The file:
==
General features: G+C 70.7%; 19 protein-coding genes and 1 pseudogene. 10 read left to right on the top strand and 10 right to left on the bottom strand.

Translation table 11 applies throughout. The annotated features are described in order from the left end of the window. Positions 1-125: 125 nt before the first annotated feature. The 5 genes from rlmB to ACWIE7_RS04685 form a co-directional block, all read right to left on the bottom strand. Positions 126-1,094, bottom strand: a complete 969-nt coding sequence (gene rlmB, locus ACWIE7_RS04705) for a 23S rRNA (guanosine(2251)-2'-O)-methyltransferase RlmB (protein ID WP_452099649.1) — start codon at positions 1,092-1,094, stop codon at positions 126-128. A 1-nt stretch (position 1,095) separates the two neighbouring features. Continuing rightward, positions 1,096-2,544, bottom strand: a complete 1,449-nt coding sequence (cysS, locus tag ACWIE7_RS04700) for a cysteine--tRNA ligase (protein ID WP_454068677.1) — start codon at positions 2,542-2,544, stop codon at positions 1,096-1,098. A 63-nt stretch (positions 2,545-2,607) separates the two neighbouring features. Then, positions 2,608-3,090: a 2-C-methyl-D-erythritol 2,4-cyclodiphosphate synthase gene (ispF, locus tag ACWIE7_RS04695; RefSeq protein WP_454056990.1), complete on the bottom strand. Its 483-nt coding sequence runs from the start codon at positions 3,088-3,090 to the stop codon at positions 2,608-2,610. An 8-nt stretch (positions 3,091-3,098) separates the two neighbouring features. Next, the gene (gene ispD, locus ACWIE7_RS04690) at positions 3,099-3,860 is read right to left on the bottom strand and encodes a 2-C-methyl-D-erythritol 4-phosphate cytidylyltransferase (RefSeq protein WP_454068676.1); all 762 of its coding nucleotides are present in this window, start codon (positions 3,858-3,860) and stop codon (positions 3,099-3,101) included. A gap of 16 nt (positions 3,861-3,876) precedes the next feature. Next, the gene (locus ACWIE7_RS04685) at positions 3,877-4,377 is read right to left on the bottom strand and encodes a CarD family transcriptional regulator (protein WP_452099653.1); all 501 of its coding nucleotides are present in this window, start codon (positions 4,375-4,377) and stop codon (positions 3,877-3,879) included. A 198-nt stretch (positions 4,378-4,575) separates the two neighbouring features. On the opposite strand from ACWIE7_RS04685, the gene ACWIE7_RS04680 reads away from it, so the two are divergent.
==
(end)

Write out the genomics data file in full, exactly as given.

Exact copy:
General features: G+C 70.7%; 19 protein-coding genes and 1 pseudogene. 10 read left to right on the top strand and 10 right to left on the bottom strand.

Translation table 11 applies throughout. The annotated features are described in order from the left end of the window. Positions 1-125: 125 nt before the first annotated feature. The 5 genes from rlmB to ACWIE7_RS04685 form a co-directional block, all read right to left on the bottom strand. Positions 126-1,094, bottom strand: a complete 969-nt coding sequence (gene rlmB, locus ACWIE7_RS04705) for a 23S rRNA (guanosine(2251)-2'-O)-methyltransferase RlmB (protein ID WP_452099649.1) — start codon at positions 1,092-1,094, stop codon at positions 126-128. A 1-nt stretch (position 1,095) separates the two neighbouring features. Continuing rightward, positions 1,096-2,544, bottom strand: a complete 1,449-nt coding sequence (cysS, locus tag ACWIE7_RS04700) for a cysteine--tRNA ligase (protein ID WP_454068677.1) — start codon at positions 2,542-2,544, stop codon at positions 1,096-1,098. A 63-nt stretch (positions 2,545-2,607) separates the two neighbouring features. Then, positions 2,608-3,090: a 2-C-methyl-D-erythritol 2,4-cyclodiphosphate synthase gene (ispF, locus tag ACWIE7_RS04695; RefSeq protein WP_454056990.1), complete on the bottom strand. Its 483-nt coding sequence runs from the start codon at positions 3,088-3,090 to the stop codon at positions 2,608-2,610. An 8-nt stretch (positions 3,091-3,098) separates the two neighbouring features. Next, the gene (gene ispD, locus ACWIE7_RS04690) at positions 3,099-3,860 is read right to left on the bottom strand and encodes a 2-C-methyl-D-erythritol 4-phosphate cytidylyltransferase (RefSeq protein WP_454068676.1); all 762 of its coding nucleotides are present in this window, start codon (positions 3,858-3,860) and stop codon (positions 3,099-3,101) included. A gap of 16 nt (positions 3,861-3,876) precedes the next feature. Next, the gene (locus ACWIE7_RS04685) at positions 3,877-4,377 is read right to left on the bottom strand and encodes a CarD family transcriptional regulator (protein WP_452099653.1); all 501 of its coding nucleotides are present in this window, start codon (positions 4,375-4,377) and stop codon (positions 3,877-3,879) included. A 198-nt stretch (positions 4,378-4,575) separates the two neighbouring features. On the opposite strand from ACWIE7_RS04685, the gene ACWIE7_RS04680 reads away from it, so the two are divergent.